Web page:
In pharmacovigilance, case processing is a fundamental activity. It provides data for the analysis of adverse effects that allows to detect new safety concerns and to periodically assess the benefit-to-risk ratio associated with the use of a pharmaceutical product.
The precision and quality of safety data processing, also from the medical point of view, is crucial for ensuring correct analysis and undertaking corrective actions in a timely manner, which in turn helps to safeguard the health of the patients and allows safe use of the drug.
Why it is important to ensure the highest quality in case processing?
Case processing is a vital activity in pharmacovigilance because it allows different stakeholders like patients, healthcare professionals and competent authorities, to exchange huge amounts of safety data.
Case processing includes the following steps:
- Receipt of a Case Report
- Registration of a Case Report
- Validation of a Case Report
- Duplicate Check
- Data Entry
- Quality Control of Data Entry
- Medical Assessment
- Transmission to Authorities or Partner
Ensuring the quality of data during case processing is vital. Correct performance of case processing activities is the basis of successful data analysis, scientific assessment and decision-making which in turn allows to effectively protect public health.
The good quality of data is a key to:
- optimal communication between Competent Authorities, Sponsors, Marketing Authorisation Holders regarding safety of medicinal products.
- Regulatory compliance.
- Effective analysis of safety data that is used for benefit / risk assessment and signal detection activities in order to safeguard patients’ health in an effective manner.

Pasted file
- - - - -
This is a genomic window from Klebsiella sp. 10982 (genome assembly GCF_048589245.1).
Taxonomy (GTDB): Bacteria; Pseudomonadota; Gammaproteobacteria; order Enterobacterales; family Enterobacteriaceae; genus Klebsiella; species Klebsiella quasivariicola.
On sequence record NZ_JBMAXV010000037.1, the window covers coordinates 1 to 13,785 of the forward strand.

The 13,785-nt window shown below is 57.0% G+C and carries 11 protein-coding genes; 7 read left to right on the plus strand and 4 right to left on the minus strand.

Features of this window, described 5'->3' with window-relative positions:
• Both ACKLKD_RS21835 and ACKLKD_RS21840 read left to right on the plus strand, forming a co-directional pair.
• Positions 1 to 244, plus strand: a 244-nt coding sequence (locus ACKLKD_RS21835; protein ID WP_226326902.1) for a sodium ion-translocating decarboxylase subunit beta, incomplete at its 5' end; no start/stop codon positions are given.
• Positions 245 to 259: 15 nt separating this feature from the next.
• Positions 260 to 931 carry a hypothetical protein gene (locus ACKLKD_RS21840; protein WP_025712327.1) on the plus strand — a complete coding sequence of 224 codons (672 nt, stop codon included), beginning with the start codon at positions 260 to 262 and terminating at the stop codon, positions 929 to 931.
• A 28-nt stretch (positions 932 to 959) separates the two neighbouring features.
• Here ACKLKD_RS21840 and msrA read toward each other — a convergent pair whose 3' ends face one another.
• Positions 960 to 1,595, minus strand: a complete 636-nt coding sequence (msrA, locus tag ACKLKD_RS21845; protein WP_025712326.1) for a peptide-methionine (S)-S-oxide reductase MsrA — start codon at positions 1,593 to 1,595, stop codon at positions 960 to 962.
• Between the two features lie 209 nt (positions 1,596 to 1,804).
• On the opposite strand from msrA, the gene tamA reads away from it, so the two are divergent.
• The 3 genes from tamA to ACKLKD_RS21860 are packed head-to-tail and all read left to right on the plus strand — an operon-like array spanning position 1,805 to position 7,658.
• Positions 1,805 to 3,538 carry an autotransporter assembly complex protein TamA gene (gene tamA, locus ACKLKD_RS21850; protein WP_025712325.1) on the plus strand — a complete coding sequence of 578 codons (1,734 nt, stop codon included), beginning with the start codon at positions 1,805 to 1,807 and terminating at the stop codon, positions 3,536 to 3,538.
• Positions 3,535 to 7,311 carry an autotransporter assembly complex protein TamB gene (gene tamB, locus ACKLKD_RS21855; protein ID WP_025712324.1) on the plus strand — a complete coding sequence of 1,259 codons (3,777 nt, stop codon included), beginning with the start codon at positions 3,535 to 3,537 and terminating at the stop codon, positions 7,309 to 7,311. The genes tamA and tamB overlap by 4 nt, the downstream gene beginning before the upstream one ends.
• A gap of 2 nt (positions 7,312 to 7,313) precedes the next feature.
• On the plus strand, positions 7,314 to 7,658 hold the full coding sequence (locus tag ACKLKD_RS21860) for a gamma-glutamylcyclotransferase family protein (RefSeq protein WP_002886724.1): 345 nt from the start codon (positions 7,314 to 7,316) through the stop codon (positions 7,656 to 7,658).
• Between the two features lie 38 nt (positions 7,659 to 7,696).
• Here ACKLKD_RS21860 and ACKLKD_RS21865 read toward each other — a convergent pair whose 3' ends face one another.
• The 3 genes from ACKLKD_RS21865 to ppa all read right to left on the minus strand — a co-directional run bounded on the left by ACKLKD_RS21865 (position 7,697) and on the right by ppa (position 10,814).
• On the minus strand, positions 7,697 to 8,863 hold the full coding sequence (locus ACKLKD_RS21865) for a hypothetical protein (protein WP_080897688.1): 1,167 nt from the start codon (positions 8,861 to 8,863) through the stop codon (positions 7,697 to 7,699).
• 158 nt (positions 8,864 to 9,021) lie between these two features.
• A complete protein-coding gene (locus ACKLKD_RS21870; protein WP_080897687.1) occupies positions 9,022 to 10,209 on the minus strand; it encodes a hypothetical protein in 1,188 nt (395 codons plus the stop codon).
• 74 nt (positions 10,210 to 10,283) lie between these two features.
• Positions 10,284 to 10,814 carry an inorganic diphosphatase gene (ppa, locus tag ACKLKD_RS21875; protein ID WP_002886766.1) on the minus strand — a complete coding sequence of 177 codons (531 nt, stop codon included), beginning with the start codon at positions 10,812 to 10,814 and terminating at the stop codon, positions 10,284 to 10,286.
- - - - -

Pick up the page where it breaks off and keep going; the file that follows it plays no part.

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Common Errors in Case Processing and How to Avoid Them
There are several quality issues that pharmacovigilance personnel performing case processing activities encounter.
The most frequent issues are:
- Incomplete reports
- Discordant data
- Coding errors
- Narrative: incomplete information, spelling errors and typos
- Missing or inconsistent medical assessment
In our experience, there are three main types of Incomplete Report errors:
- missing adverse events/special situations.
- Missing co-suspect drugs, medical history, lab data.
- Missing medical review and assessment.
One of the most effective ways to avoid the problem of data incompleteness is to conduct regular training. Trainings should involve not only the pharmacovigilance staff who may receive reports from patients/HCPs, but also other company departments (e.g. marketing, legal, QA), investigators, and clinical research assistants.
Moreover, it is important to ensure the quality of AE/SAE report forms in order to capture as much important information as possible.